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Toyota Turns from Incremental Change to Revolutionary Change

 

ToyotaEfficiencyGraph.gif   Source of graph:  online version of WSJ article cited below.

 

(p. A1)  TOYOTA CITY, Japan -- The world sees Toyota Motor Corp. as an unstoppable profit juggernaut, overtaking rivals one by one as it rolls toward replacing General Motors Corp. as the world's largest auto maker.

Not Katsuaki Watanabe.  Toyota's chief executive officer is a worried man.  He thinks Toyota is losing its competitive edge as it expands around the world.  He frets that quality, the foundation of its U.S. success, is slipping.  He grouses that Toyota's factories and engineering practices aren't efficient enough.  Within the company, he has even questioned a core tenet of Toyota's corporate culture -- kaizen, the relentless focus on incremental improvement.

U.S. and European car makers have spent years struggling to overhaul outdated operations and work practices to better compete with Toyota.  By some measures, some of those companies are catching up.  Now, driven by a severe dose of institutional paranoia, Mr. Watanabe is trying to move the target.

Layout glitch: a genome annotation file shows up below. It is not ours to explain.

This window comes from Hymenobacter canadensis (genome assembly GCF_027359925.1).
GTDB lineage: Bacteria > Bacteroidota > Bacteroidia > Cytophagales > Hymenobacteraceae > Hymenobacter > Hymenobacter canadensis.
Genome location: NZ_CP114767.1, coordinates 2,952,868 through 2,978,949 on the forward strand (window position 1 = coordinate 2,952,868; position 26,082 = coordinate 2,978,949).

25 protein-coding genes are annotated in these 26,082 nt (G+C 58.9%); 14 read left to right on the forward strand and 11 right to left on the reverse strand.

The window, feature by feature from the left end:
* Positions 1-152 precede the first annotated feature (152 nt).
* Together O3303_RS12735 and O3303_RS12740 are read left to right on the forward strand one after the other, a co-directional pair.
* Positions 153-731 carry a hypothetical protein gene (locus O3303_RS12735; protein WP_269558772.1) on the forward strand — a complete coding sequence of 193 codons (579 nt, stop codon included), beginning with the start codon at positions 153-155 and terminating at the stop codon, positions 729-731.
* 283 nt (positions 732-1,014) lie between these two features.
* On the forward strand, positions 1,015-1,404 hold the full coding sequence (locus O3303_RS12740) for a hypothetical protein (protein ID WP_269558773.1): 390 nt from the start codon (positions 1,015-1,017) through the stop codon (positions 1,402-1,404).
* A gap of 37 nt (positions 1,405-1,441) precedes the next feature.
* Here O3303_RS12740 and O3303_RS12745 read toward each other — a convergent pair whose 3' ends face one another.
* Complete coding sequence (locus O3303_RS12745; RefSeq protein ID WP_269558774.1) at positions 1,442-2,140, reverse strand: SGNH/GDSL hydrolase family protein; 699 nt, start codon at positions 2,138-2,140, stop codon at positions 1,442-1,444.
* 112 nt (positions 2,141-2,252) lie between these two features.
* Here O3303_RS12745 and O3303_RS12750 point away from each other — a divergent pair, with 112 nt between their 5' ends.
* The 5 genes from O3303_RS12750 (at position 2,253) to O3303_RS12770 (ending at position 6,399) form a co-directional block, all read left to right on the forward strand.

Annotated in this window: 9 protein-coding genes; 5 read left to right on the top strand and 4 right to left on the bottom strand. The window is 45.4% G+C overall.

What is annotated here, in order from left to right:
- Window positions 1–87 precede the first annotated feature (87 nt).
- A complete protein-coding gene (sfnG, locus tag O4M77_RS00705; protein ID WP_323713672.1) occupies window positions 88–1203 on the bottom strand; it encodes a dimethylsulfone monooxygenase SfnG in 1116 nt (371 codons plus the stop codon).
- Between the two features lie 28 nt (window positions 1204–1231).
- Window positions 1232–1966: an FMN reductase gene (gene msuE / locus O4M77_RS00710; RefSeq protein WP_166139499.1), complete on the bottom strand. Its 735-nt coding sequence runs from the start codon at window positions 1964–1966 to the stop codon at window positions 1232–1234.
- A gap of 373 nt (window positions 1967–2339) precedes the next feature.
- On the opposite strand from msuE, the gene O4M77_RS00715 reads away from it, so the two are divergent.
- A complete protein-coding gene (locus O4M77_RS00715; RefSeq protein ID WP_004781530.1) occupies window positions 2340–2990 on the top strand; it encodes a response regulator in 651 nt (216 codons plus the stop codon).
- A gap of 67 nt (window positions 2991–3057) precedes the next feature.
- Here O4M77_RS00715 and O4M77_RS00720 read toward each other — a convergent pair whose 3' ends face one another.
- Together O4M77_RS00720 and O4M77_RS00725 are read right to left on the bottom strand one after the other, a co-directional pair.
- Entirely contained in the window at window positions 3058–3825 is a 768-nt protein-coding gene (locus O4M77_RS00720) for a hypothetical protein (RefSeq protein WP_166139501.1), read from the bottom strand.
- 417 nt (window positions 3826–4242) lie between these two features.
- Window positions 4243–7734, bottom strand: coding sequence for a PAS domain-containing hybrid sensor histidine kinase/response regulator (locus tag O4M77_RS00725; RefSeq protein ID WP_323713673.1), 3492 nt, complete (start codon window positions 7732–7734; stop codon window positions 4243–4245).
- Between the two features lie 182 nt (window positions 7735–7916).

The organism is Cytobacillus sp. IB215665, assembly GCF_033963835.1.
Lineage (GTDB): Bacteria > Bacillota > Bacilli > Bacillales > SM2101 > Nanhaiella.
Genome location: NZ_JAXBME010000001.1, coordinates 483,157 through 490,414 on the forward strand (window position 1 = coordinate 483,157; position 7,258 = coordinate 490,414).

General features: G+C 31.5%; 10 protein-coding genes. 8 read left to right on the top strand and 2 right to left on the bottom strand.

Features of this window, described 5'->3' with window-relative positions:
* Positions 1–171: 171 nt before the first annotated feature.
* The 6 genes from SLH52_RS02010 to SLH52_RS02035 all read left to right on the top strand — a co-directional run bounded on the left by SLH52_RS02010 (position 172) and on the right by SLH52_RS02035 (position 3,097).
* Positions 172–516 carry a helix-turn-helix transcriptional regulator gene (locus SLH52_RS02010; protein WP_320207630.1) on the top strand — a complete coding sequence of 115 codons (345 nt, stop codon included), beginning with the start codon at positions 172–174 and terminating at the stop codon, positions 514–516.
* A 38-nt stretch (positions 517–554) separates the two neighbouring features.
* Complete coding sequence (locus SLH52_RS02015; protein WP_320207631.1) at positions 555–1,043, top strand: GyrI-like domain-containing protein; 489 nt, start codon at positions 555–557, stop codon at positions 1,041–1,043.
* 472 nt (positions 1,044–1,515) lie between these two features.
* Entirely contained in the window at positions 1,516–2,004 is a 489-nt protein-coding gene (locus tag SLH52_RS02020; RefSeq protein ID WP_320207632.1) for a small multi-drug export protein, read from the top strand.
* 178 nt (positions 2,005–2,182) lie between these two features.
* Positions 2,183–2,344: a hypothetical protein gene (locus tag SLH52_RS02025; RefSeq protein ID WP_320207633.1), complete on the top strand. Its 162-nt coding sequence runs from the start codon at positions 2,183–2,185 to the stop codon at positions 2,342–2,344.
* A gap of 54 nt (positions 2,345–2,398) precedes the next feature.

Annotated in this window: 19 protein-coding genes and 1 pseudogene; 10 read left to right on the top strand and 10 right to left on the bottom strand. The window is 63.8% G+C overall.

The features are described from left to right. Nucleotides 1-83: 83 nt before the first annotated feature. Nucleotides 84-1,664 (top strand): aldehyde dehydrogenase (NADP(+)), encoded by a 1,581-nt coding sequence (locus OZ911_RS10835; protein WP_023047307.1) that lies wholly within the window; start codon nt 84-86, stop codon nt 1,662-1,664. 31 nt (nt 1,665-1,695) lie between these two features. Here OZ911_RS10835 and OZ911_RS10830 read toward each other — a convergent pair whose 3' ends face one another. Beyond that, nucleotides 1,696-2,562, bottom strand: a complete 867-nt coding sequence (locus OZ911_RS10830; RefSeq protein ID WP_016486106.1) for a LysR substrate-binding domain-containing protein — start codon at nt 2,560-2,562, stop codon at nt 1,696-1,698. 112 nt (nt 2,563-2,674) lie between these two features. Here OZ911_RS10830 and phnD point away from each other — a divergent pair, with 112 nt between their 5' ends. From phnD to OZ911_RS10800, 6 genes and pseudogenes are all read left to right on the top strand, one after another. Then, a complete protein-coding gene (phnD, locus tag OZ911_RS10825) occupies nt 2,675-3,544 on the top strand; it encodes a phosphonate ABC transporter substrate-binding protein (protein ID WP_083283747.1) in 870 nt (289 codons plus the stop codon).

Mr. Watanabe, 64 years old, wants kakushin, or revolutionary change in how Toyota designs cars and factories.  He is pushing Toyota to reduce the number of components it uses in a typical vehicle by half -- a radical idea that would usher in a new chapter in car design.  He also wants to create new fast and flexible plants to assemble these simplified cars.

 

For the full story, see:

NORIHIKO SHIROUZU.  "Paranoid Tendency As Rivals Catch Up,Toyota CEO Spurs Big Efficiency Drive Culture of Institutional Worry Drives Mr. Watanabe; How Paint Is Like 'Fondue' Finding Limits to Improvement."  Wall Street Journal   (Sat., December 9, 2006):  A1 & A6.

(I thank Aaron Brown for bringing this article to my attention.)

 




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